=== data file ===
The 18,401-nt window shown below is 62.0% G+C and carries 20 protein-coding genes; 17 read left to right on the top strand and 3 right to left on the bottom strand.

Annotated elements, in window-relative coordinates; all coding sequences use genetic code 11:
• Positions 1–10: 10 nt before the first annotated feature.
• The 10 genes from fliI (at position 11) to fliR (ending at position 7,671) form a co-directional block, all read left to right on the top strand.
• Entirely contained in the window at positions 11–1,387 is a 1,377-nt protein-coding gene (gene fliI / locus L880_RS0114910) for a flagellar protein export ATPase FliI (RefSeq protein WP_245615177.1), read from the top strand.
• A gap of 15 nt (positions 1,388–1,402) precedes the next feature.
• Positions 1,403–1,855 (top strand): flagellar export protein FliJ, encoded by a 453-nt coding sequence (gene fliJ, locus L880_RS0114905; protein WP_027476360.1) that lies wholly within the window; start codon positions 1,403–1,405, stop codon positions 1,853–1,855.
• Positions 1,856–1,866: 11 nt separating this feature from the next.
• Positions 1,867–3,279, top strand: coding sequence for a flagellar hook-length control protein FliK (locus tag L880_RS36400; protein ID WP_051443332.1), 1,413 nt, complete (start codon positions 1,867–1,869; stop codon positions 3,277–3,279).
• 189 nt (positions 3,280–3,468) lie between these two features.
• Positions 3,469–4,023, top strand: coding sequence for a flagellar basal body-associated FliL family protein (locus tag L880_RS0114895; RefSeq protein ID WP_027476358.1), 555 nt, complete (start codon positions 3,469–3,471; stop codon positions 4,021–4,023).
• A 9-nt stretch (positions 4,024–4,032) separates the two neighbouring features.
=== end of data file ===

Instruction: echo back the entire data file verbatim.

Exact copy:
The 18,401-nt window shown below is 62.0% G+C and carries 20 protein-coding genes; 17 read left to right on the top strand and 3 right to left on the bottom strand.

Annotated elements, in window-relative coordinates; all coding sequences use genetic code 11:
• Positions 1–10: 10 nt before the first annotated feature.
• The 10 genes from fliI (at position 11) to fliR (ending at position 7,671) form a co-directional block, all read left to right on the top strand.
• Entirely contained in the window at positions 11–1,387 is a 1,377-nt protein-coding gene (gene fliI / locus L880_RS0114910) for a flagellar protein export ATPase FliI (RefSeq protein WP_245615177.1), read from the top strand.
• A gap of 15 nt (positions 1,388–1,402) precedes the next feature.
• Positions 1,403–1,855 (top strand): flagellar export protein FliJ, encoded by a 453-nt coding sequence (gene fliJ, locus L880_RS0114905; protein WP_027476360.1) that lies wholly within the window; start codon positions 1,403–1,405, stop codon positions 1,853–1,855.
• Positions 1,856–1,866: 11 nt separating this feature from the next.
• Positions 1,867–3,279, top strand: coding sequence for a flagellar hook-length control protein FliK (locus tag L880_RS36400; protein ID WP_051443332.1), 1,413 nt, complete (start codon positions 1,867–1,869; stop codon positions 3,277–3,279).
• 189 nt (positions 3,280–3,468) lie between these two features.
• Positions 3,469–4,023, top strand: coding sequence for a flagellar basal body-associated FliL family protein (locus tag L880_RS0114895; RefSeq protein ID WP_027476358.1), 555 nt, complete (start codon positions 3,469–3,471; stop codon positions 4,021–4,023).
• A 9-nt stretch (positions 4,024–4,032) separates the two neighbouring features.